2. Go through the house and collect every bit info related to your child's first years. Empty the kitchen drawer where you've been throwing notes scrawled on scrap paper. Gather unsorted photos, random mementos, incomplete fill-in-the-blank baby books, and any calendars where you jotted events and appointments. Put them all in one big box and take the rest of the day off.

3. Group items together by theme (holidays, birthday, newborn pictures, etc.). Stack them in reverse chronological order, ie with the most recent information or photos on the top. (If you have more than one child, separate by child and then group. Put common/overlapping information in one pile.) If your children are older, they'll enjoy helping you with this part of the project. Take a trip down memory lane, congratulate yourself and take a break.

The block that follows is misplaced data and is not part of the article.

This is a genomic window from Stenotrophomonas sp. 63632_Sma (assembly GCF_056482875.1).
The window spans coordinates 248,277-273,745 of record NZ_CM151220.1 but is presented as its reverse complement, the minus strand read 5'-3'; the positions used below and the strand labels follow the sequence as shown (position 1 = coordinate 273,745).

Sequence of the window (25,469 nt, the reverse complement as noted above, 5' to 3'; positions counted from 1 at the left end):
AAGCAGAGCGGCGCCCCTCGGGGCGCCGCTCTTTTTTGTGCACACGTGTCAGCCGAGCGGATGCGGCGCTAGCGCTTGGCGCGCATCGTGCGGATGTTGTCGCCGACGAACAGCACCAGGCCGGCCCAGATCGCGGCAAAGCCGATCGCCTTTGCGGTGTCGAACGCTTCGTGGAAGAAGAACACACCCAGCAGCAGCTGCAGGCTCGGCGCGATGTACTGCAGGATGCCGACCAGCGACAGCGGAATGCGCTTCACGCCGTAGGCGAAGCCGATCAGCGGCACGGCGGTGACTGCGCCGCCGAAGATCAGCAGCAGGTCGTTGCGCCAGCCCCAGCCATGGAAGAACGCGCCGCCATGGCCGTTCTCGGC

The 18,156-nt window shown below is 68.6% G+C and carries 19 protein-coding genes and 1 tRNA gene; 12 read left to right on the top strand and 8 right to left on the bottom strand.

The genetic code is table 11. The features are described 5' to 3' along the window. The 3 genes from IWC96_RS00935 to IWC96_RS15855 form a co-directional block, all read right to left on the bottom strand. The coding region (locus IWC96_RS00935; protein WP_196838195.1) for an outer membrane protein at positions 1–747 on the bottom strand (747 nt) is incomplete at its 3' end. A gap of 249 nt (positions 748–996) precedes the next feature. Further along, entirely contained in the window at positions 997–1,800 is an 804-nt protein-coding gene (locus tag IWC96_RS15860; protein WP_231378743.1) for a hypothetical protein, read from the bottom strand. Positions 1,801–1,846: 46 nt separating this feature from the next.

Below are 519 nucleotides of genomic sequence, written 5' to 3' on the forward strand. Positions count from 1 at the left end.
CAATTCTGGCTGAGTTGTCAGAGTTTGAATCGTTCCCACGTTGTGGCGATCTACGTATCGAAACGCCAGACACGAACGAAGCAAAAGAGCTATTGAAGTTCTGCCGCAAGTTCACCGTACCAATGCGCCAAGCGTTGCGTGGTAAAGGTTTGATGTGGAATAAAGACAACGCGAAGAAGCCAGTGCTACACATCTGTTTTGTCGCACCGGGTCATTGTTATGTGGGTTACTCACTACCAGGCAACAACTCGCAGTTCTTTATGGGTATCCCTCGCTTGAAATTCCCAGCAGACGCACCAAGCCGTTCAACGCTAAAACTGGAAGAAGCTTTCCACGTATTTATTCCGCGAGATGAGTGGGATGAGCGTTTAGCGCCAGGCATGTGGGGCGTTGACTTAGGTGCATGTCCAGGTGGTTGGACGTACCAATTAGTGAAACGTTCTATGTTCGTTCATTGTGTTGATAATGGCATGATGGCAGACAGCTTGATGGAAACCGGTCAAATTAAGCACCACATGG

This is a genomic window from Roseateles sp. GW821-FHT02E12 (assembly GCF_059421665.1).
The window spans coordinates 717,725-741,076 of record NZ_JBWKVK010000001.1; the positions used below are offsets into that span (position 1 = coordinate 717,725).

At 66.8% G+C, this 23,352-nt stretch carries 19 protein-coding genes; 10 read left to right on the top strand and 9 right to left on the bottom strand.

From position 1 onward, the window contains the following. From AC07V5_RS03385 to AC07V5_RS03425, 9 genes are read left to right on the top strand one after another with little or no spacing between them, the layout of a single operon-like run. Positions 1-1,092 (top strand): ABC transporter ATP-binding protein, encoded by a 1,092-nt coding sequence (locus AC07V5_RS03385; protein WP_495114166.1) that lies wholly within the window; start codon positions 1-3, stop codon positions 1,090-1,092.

4. Now, start with the top of the stack and begin working your way back in time. Write down the things you've got in front of you, stories that you remember most readily and don't sweat the lost details. In other words, write down what you DO know!

As you go along, other stories will probably come to you. Take the same approach, writing down notes and fleshing them out later if you choose. If you jot down the basics about the "biggie" milestones you'll eventually get the most important information recorded.

Remember that it takes time to get organized, and being the family archivist is an ongoing project. Don't feel like you have to create an legacy in a weekend; give yourself time!

Every parent develops their own method to deal with the madness of their busy lives. With a little bit of organization, saving family memories can be as fun as making them.

Erin Read Ruddick is the co-founder of babEbook ( ), a custom-publishing service that lets parents organize the memories and milestones of their child's first years and create a totally personalized, hardcover book. Copyright 2002. All rights reserved.